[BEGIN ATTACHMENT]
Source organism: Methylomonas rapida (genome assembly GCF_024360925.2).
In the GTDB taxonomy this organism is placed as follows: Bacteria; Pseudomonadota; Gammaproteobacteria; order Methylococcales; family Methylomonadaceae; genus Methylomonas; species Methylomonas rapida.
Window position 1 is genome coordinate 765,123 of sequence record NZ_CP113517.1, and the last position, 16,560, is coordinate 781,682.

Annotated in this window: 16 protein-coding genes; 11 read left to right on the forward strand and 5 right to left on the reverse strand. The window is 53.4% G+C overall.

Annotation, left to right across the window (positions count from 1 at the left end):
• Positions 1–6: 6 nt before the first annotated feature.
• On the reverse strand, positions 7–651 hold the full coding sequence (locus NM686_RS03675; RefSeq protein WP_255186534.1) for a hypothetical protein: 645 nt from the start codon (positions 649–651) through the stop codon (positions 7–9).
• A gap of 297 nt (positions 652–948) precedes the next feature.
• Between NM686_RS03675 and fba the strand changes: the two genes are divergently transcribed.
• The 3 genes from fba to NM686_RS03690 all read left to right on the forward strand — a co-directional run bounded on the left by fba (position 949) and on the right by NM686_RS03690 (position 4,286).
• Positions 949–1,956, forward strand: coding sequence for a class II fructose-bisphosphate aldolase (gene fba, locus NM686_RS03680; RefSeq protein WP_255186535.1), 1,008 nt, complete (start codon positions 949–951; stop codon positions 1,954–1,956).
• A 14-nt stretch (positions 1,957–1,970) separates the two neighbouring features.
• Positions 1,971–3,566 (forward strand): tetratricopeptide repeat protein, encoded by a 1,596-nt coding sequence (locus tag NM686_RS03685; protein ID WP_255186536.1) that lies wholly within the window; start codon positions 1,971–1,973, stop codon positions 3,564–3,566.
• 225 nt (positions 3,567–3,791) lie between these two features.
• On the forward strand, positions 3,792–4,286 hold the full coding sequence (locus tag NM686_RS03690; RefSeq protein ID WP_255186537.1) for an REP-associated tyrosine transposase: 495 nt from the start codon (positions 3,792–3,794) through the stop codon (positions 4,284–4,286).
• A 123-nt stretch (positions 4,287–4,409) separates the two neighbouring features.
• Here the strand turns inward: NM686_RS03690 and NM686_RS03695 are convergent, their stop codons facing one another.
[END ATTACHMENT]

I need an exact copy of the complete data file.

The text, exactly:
Source organism: Methylomonas rapida (genome assembly GCF_024360925.2).
In the GTDB taxonomy this organism is placed as follows: Bacteria; Pseudomonadota; Gammaproteobacteria; order Methylococcales; family Methylomonadaceae; genus Methylomonas; species Methylomonas rapida.
Window position 1 is genome coordinate 765,123 of sequence record NZ_CP113517.1, and the last position, 16,560, is coordinate 781,682.

Annotated in this window: 16 protein-coding genes; 11 read left to right on the forward strand and 5 right to left on the reverse strand. The window is 53.4% G+C overall.

Annotation, left to right across the window (positions count from 1 at the left end):
• Positions 1–6: 6 nt before the first annotated feature.
• On the reverse strand, positions 7–651 hold the full coding sequence (locus NM686_RS03675; RefSeq protein WP_255186534.1) for a hypothetical protein: 645 nt from the start codon (positions 649–651) through the stop codon (positions 7–9).
• A gap of 297 nt (positions 652–948) precedes the next feature.
• Between NM686_RS03675 and fba the strand changes: the two genes are divergently transcribed.
• The 3 genes from fba to NM686_RS03690 all read left to right on the forward strand — a co-directional run bounded on the left by fba (position 949) and on the right by NM686_RS03690 (position 4,286).
• Positions 949–1,956, forward strand: coding sequence for a class II fructose-bisphosphate aldolase (gene fba, locus NM686_RS03680; RefSeq protein WP_255186535.1), 1,008 nt, complete (start codon positions 949–951; stop codon positions 1,954–1,956).
• A 14-nt stretch (positions 1,957–1,970) separates the two neighbouring features.
• Positions 1,971–3,566 (forward strand): tetratricopeptide repeat protein, encoded by a 1,596-nt coding sequence (locus tag NM686_RS03685; protein ID WP_255186536.1) that lies wholly within the window; start codon positions 1,971–1,973, stop codon positions 3,564–3,566.
• 225 nt (positions 3,567–3,791) lie between these two features.
• On the forward strand, positions 3,792–4,286 hold the full coding sequence (locus tag NM686_RS03690; RefSeq protein ID WP_255186537.1) for an REP-associated tyrosine transposase: 495 nt from the start codon (positions 3,792–3,794) through the stop codon (positions 4,284–4,286).
• A 123-nt stretch (positions 4,287–4,409) separates the two neighbouring features.
• Here the strand turns inward: NM686_RS03690 and NM686_RS03695 are convergent, their stop codons facing one another.